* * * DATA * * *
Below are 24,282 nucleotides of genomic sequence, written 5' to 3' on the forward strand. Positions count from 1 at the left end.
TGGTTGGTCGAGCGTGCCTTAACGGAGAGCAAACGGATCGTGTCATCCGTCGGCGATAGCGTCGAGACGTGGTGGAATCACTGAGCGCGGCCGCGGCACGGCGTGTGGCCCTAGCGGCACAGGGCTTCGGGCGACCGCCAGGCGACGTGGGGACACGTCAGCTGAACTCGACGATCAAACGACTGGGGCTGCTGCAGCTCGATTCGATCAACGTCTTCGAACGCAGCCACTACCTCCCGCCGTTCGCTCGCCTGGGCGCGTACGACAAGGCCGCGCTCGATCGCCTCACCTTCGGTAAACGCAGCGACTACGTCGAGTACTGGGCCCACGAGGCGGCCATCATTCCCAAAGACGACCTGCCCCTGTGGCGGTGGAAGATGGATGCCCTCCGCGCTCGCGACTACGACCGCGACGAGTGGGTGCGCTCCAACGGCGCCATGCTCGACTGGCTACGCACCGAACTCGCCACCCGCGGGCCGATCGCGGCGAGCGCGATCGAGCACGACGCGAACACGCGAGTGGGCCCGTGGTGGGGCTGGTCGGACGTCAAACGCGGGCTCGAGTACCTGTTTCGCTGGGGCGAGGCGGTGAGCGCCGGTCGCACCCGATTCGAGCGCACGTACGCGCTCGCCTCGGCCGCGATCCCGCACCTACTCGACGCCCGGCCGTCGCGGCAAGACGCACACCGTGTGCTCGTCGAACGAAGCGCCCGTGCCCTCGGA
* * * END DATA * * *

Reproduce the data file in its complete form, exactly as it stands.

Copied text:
Below are 24,282 nucleotides of genomic sequence, written 5' to 3' on the forward strand. Positions count from 1 at the left end.
TGGTTGGTCGAGCGTGCCTTAACGGAGAGCAAACGGATCGTGTCATCCGTCGGCGATAGCGTCGAGACGTGGTGGAATCACTGAGCGCGGCCGCGGCACGGCGTGTGGCCCTAGCGGCACAGGGCTTCGGGCGACCGCCAGGCGACGTGGGGACACGTCAGCTGAACTCGACGATCAAACGACTGGGGCTGCTGCAGCTCGATTCGATCAACGTCTTCGAACGCAGCCACTACCTCCCGCCGTTCGCTCGCCTGGGCGCGTACGACAAGGCCGCGCTCGATCGCCTCACCTTCGGTAAACGCAGCGACTACGTCGAGTACTGGGCCCACGAGGCGGCCATCATTCCCAAAGACGACCTGCCCCTGTGGCGGTGGAAGATGGATGCCCTCCGCGCTCGCGACTACGACCGCGACGAGTGGGTGCGCTCCAACGGCGCCATGCTCGACTGGCTACGCACCGAACTCGCCACCCGCGGGCCGATCGCGGCGAGCGCGATCGAGCACGACGCGAACACGCGAGTGGGCCCGTGGTGGGGCTGGTCGGACGTCAAACGCGGGCTCGAGTACCTGTTTCGCTGGGGCGAGGCGGTGAGCGCCGGTCGCACCCGATTCGAGCGCACGTACGCGCTCGCCTCGGCCGCGATCCCGCACCTACTCGACGCCCGGCCGTCGCGGCAAGACGCACACCGTGTGCTCGTCGAACGAAGCGCCCGTGCCCTCGGA